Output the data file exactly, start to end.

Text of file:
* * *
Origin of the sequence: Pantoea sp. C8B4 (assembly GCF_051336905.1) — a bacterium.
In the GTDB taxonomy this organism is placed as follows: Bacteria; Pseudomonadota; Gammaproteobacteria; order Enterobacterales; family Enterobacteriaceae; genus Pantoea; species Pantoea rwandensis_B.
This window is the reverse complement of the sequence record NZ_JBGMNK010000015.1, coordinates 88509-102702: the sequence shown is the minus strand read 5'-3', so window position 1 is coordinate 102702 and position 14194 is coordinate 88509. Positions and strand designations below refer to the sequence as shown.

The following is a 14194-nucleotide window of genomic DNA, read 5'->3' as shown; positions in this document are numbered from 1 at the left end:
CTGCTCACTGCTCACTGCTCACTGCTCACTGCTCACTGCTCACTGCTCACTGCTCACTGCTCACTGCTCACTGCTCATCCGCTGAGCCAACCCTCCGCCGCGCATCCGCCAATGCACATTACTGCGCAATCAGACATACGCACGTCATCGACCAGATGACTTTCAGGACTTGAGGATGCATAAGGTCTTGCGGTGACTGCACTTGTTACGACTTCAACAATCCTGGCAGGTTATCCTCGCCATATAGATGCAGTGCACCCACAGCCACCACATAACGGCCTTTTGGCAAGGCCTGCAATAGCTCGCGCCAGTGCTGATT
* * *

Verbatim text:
Origin of the sequence: Pantoea sp. C8B4 (assembly GCF_051336905.1) — a bacterium.
In the GTDB taxonomy this organism is placed as follows: Bacteria; Pseudomonadota; Gammaproteobacteria; order Enterobacterales; family Enterobacteriaceae; genus Pantoea; species Pantoea rwandensis_B.
This window is the reverse complement of the sequence record NZ_JBGMNK010000015.1, coordinates 88509-102702: the sequence shown is the minus strand read 5'-3', so window position 1 is coordinate 102702 and position 14194 is coordinate 88509. Positions and strand designations below refer to the sequence as shown.

The following is a 14194-nucleotide window of genomic DNA, read 5'->3' as shown; positions in this document are numbered from 1 at the left end:
CTGCTCACTGCTCACTGCTCACTGCTCACTGCTCACTGCTCACTGCTCACTGCTCACTGCTCACTGCTCACTGCTCATCCGCTGAGCCAACCCTCCGCCGCGCATCCGCCAATGCACATTACTGCGCAATCAGACATACGCACGTCATCGACCAGATGACTTTCAGGACTTGAGGATGCATAAGGTCTTGCGGTGACTGCACTTGTTACGACTTCAACAATCCTGGCAGGTTATCCTCGCCATATAGATGCAGTGCACCCACAGCCACCACATAACGGCCTTTTGGCAAGGCCTGCAATAGCTCGCGCCAGTGCTGATT